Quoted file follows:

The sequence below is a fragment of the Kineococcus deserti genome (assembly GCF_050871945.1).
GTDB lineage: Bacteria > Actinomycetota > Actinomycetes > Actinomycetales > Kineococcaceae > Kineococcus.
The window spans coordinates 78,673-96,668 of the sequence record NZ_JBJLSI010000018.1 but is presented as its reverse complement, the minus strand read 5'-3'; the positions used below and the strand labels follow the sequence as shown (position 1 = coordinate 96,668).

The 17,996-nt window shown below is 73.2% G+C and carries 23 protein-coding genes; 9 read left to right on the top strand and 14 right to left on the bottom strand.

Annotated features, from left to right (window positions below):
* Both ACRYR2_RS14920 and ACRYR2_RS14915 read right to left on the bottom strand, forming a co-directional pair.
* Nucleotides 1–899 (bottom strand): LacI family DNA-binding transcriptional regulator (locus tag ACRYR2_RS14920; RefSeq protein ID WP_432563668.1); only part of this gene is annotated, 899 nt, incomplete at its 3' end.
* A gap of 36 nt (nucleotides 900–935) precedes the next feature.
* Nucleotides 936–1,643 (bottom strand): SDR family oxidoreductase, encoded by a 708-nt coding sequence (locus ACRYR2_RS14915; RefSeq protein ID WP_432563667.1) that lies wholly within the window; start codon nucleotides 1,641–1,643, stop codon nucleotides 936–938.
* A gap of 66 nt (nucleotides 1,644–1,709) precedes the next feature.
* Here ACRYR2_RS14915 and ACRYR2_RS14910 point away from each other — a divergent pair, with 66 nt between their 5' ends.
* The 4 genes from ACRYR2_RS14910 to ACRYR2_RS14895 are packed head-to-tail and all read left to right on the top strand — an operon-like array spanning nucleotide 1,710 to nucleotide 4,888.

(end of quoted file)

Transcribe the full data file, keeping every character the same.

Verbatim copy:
The sequence below is a fragment of the Kineococcus deserti genome (assembly GCF_050871945.1).
GTDB lineage: Bacteria > Actinomycetota > Actinomycetes > Actinomycetales > Kineococcaceae > Kineococcus.
The window spans coordinates 78,673-96,668 of the sequence record NZ_JBJLSI010000018.1 but is presented as its reverse complement, the minus strand read 5'-3'; the positions used below and the strand labels follow the sequence as shown (position 1 = coordinate 96,668).

The 17,996-nt window shown below is 73.2% G+C and carries 23 protein-coding genes; 9 read left to right on the top strand and 14 right to left on the bottom strand.

Annotated features, from left to right (window positions below):
* Both ACRYR2_RS14920 and ACRYR2_RS14915 read right to left on the bottom strand, forming a co-directional pair.
* Nucleotides 1–899 (bottom strand): LacI family DNA-binding transcriptional regulator (locus tag ACRYR2_RS14920; RefSeq protein ID WP_432563668.1); only part of this gene is annotated, 899 nt, incomplete at its 3' end.
* A gap of 36 nt (nucleotides 900–935) precedes the next feature.
* Nucleotides 936–1,643 (bottom strand): SDR family oxidoreductase, encoded by a 708-nt coding sequence (locus ACRYR2_RS14915; RefSeq protein ID WP_432563667.1) that lies wholly within the window; start codon nucleotides 1,641–1,643, stop codon nucleotides 936–938.
* A gap of 66 nt (nucleotides 1,644–1,709) precedes the next feature.
* Here ACRYR2_RS14915 and ACRYR2_RS14910 point away from each other — a divergent pair, with 66 nt between their 5' ends.
* The 4 genes from ACRYR2_RS14910 to ACRYR2_RS14895 are packed head-to-tail and all read left to right on the top strand — an operon-like array spanning nucleotide 1,710 to nucleotide 4,888.